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neumu
Wednesday, April 16, 2014 
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Editor's note: We have activated the Neumu 44.1 kHz Archive. Use the link at the bottom of this list to access hundreds of Neumu reviews.

+ Donato Wharton - Body Isolations
+ Svalastog - Woodwork
+ Tim Hecker - Harmony In Ultraviolet
+ Rosy Parlane - Jessamine
+ Jarvis Cocker - The Jarvis Cocker Record
+ Múm - Peel Session
+ Deloris - Ten Lives
+ Minimum Chips - Lady Grey
+ Badly Drawn Boy - Born In The U.K.
+ The Hold Steady - Boys And Girls Together
+ The Blood Brothers - Young Machetes
+ The Places - Songs For Creeps
+ Camille - Le Fil
+ Wolf Eyes - Human Animal
+ Christina Carter - Electrice
+ The Decemberists - The Crane Wife
+ Junior Boys - So This Is Goodbye
+ Various Artists - Musics In The Margin
+ Rafael Toral - Space
+ Bob Dylan - Modern Times
+ Excepter - Alternation
+ Chris Thile - How To Grow A Woman From The Ground
+ Brad Mehldau - Live in Japan
+ M Ward - Post-War
+ Various Artists - Touch 25
+ The Mountain Goats - Get Lonely
+ The White Birch - Come Up For Air
+ Camera Obscura - Let's Get Out of This Country
+ Coachwhips - Double Death
+ Various Artists - Tibetan And Bhutanese Instrumental And Folk Music, Volume 2
+ Giuseppe Ielasi - Giuseppe Ielasi
+ Cex - Actual Fucking
+ Sufjan Stevens - The Avalanche
+ Leafcutter John - The Forest And The Sea
+ Carla Bozulich - Evangelista
+ Barbara Morgenstern - The Grass Is Always Greener
+ Robin Guthrie - Continental
+ Peaches - Impeach My Bush
+ Oakley Hall - Second Guessing
+ Klee - Honeysuckle
+ The Court & Spark - Hearts
+ TV On The Radio - Return To Cookie Mountain
+ Awesome Color - Awesome Color
+ Jenny Wilson - Love And Youth
+ Asobi Seksu - Citrus
+ Marsen Jules - Les Fleurs
+ The Moore Brothers - Murdered By The Moore Brothers
+ Regina Spektor - Begin To Hope
+ The 1900s - Plume Delivery EP
+ Alejandro Escovedo - The Boxing Mirror
+ Function - The Secret Miracle Fountain
+ Sonic Youth - Rather Ripped
+ Loscil - Plume
+ Boris - Pink
+ Deadboy And The Elephantmen - We Are Night Sky
+ Glissandro 70 - Glissandro 70
+ Calexico - Garden Ruin (Review #2)
+ Calexico - Garden Ruin (Review #1)
+ The Flaming Lips - At War With The Mystics
+ The Glass Family - Sleep Inside This Wheel
+ Various Artists - Songs For Sixty Five Roses
+ The Fiery Furnaces - Bitter Tea
+ Motorpsycho - Black Hole/Blank Canvas
+ The Red Krayola - Introduction
+ Metal Hearts - Socialize
+ American Princes - Less And Less
+ Sondre Lerche And The Faces Down Quartet - Duper Sessions
+ Supersilent - 7
+ Band Of Horses - Everything All The Time
+ Dudley Perkins - Expressions
+ Growing - Color Wheel
+ Red Carpet - The Noise Of Red Carpet
+ The Essex Green - Cannibal Sea
+ Espers - II
+ Wilderness - Vessel States

44.1 kHz Archive



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Ghost
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Hypnotic Underworld
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A full five years on from the time Ghost guns-'n'-rosered their discography with the simultaneous release of two longplayers — Snuffbox Immanence and Tune In, Turn On, Free Tibet — the unwashed acid-folk hippies have finally gotten around to reconvening and making a follow-up. After slowly building up (and up) their Gong'd-out gear through such choice discs as Ghost Temple Stone and Lamarabirabi, Masaki Batoh's free-wheelin' free-playin' freakniks went for broke with that making-two-albums-at-once gesture, the lengthy layoff since seeming to suggest that the grandness of these two discs — both records dueling to be the grandest evocation of Ghost in the band's canon — left the combo artistically exhausted. In the time since, their three main men — Batoh, Kurihara, Ogino — hooked up with holy folkie sweethearts Damon & Naomi on their luminous With Ghost longplayer; and Kurihara has since gone on to solo his way away in the D&N live show, his nimble-fingered electric leads heard all over the D&N live-show disc Song to the Siren: Live in San Sebastian. Whilst the Acid Mothers Temple crew have released upwards of 50 records in the same five-year span (no, really), ensconcing themselves in the pop-cultural consciousness as the pre-eminent J-psych troupe, Ghost have been invisible, out of sight and out of mind, their presence lingering only in an almost-forgotten spirit. Hypnotic Underworld, the band's seventh album, heralds their return, though you'd be hard pressed to convince anyone this is Ghost returning at the top of their game, still holding fort on high at the top of the psych-rock mountain. Rather, it finds a grown-up Ghost, recording in clearer fidelity with clearer focus and, perhaps, a clearer state of mind, this grown-up Ghost keen on veering into creepy ambience, free-jazz flourishes, Celtic folk vibes, and some of the straightest psychedelia they've offered thus far. The record even starts out with a titular piece that showcases much of this recent wanderlust, its opening four-song suite starting in desolate soundtracking before finding the combo settling into a strangely tasteful gait, one whose chops-ness doesn't, thankfully, set a tone for the rest of the disc. Still, with a curious, unctuous opening like that, Hypnotic Underworld is, paradoxically, actually the least hypnotic and least underground album Ghost have made thus far, seeming to be born of a new band, one reconvening after the initial thrust has worn off, one seeing what being Ghost means 15 years after their beginning. Thereby, it's not a band captured in full flight, but, rather, a band getting back on the bike. And the success of this new-again endeavor is best surmised like this: this disc finds its greatest success when Ghost cover others, with the standout songs being versions of tunes by Earth & Fire and Syd Barrett, no less.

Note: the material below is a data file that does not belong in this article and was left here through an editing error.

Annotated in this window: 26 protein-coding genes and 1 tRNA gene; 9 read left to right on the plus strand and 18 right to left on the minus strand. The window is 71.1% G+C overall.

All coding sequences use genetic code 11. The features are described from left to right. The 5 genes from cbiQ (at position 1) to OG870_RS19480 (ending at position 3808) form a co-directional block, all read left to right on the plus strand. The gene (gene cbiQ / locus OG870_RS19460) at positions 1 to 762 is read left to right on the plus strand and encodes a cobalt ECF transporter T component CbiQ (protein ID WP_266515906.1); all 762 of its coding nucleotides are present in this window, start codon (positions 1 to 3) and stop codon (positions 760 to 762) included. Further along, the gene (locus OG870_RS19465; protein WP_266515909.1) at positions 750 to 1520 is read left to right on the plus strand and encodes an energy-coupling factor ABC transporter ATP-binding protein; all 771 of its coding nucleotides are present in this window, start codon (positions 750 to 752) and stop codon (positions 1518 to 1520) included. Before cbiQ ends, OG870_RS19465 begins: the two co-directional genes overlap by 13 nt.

by Anthony Carew




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